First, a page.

diesel
diesel

Diesel dead — long live the EV!

Riley Riley

Sales of electric vehicles have reached a turning point in Europe, where EVs have outsold diesel-powered cars for the first time ever.

In a market beset by chip shortages and production delays, the performance of electric vehicles and plug-in hybrids continues to grow — defying the odds.

A sharp upswing in demand last month saw EVs post their second highest ever monthly market share, with 21 per cent — or more than 1 in 5 sales.

The 151,737 units registered marks a year-on-year increase of 61 per cent and takes the total volume since January to 1.32 million units.

In the past, buyers of big, powerful luxury cars in Europe tended to opt for diesels.

It demonstrated to friends, colleagues and neighbors that they cared about the environment.

Not so anymore.

Global Analyst at Jato Dynamics, Felipe Munoz, said the chip shortage had been a major setback for OEMs still grappling with the effects of the pandemic.

Production issues and delays in the delivery of new cars have been damaging to sales, he said with lack of availability at dealerships forcing many consumers to look for used cars — or simply delay their purchase.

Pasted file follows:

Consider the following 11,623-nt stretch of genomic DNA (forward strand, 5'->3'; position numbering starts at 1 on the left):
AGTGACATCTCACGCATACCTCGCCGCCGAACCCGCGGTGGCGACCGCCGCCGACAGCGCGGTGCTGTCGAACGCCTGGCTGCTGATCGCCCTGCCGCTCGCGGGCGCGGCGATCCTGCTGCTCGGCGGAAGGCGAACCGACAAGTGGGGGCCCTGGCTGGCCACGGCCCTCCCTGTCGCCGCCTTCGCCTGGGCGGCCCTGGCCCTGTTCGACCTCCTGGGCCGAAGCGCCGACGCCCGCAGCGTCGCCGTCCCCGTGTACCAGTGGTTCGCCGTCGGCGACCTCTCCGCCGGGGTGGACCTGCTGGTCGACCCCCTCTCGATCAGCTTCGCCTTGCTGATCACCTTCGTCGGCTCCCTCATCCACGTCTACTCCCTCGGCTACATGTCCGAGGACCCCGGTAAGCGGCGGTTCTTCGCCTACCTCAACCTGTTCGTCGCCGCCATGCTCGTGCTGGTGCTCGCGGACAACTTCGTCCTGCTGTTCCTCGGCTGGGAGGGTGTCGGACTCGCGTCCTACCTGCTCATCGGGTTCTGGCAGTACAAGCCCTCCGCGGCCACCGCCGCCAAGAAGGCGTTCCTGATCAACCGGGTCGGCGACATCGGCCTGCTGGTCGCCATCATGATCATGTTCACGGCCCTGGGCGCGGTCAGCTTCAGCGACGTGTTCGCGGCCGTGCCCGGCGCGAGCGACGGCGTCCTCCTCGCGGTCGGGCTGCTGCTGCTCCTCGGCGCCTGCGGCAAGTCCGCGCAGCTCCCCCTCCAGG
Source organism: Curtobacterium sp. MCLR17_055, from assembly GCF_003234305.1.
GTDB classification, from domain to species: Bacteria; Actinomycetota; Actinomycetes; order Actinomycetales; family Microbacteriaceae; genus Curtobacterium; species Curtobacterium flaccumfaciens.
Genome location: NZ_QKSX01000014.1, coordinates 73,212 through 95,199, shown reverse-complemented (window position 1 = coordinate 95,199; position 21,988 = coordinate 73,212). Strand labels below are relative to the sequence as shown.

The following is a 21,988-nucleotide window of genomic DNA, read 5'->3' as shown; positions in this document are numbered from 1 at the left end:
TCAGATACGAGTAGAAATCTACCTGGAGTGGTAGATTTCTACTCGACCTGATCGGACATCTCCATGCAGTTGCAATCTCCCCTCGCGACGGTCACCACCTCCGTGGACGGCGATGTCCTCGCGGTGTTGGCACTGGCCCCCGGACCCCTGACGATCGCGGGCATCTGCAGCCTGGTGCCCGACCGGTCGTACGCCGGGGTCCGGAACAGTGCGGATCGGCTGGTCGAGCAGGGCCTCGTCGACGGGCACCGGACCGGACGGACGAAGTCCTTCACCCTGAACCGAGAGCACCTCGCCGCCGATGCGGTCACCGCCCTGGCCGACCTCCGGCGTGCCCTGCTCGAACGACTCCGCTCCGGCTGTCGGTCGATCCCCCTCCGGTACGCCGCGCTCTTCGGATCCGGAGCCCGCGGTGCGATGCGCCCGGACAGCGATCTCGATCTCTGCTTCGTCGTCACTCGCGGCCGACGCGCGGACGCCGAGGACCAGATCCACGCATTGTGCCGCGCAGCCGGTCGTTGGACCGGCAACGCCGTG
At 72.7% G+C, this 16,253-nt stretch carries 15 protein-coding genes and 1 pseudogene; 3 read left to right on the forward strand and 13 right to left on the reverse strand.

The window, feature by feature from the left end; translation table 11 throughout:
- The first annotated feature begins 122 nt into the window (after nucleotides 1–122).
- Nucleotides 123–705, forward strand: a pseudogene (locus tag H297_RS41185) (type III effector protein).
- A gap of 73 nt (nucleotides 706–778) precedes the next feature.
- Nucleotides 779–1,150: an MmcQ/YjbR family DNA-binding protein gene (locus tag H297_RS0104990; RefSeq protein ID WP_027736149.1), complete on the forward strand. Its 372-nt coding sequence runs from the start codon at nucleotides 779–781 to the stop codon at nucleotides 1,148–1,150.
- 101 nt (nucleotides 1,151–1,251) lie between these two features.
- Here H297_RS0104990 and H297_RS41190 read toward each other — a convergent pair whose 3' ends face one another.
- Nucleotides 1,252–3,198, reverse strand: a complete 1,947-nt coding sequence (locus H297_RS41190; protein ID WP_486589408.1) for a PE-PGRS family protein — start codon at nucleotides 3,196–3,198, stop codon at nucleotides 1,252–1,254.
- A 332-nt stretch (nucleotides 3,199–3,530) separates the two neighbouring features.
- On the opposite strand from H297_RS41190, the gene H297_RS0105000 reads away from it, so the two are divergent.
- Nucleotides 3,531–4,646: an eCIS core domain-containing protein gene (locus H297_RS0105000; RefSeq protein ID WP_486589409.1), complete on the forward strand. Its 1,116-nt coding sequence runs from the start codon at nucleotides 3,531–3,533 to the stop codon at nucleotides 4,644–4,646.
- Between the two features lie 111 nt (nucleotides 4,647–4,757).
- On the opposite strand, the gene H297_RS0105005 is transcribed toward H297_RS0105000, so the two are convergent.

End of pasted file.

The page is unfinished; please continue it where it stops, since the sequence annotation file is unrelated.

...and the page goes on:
While consumers can expect to wait months for a new Ferrari, buyers are now experiencing the same kind of delays for bread and butter brands.

Jato has representation in 51 countries around the world and has provided automotive information on vehicle specs, pricing, sales and registrations for more than 30 years.

“Although deals and incentives have played a significant part in boosting demand, we have seen a fundamental shift in buying habits as more appealing models have entered the market and consumers have become aware of the benefits attached to EVs,” Munoz said.

In August, EVs and plug-in hybrids outsold their diesel counterparts.

This time last year, the volume of EVs was 158,300 units less than diesel car registrations.

But last month EVs outsold diesel vehicles by 10,100 units.

Figures show demand was particularly strong for the electric versions of the Fiat 500, Peugeot 208, Hyundai Kona, Opel Corsa and Kia Niro — in addition to the outstanding results of the Volkswagen ID.3 (Europe’s top-selling EV during the month).

According to data for 26 European markets, new car registrations slowed once again in August, with a decline of 18 per cent to 713,714 units.

This marks the lowest recorded volume in August since 2014.

Last month’s decline did not however offset the growth registered during the second quarter of the year.

Year-to-date volume remains higher than last year, with 8,095,419 registered units compared with 7,192,839 registered between January and August in 2020.

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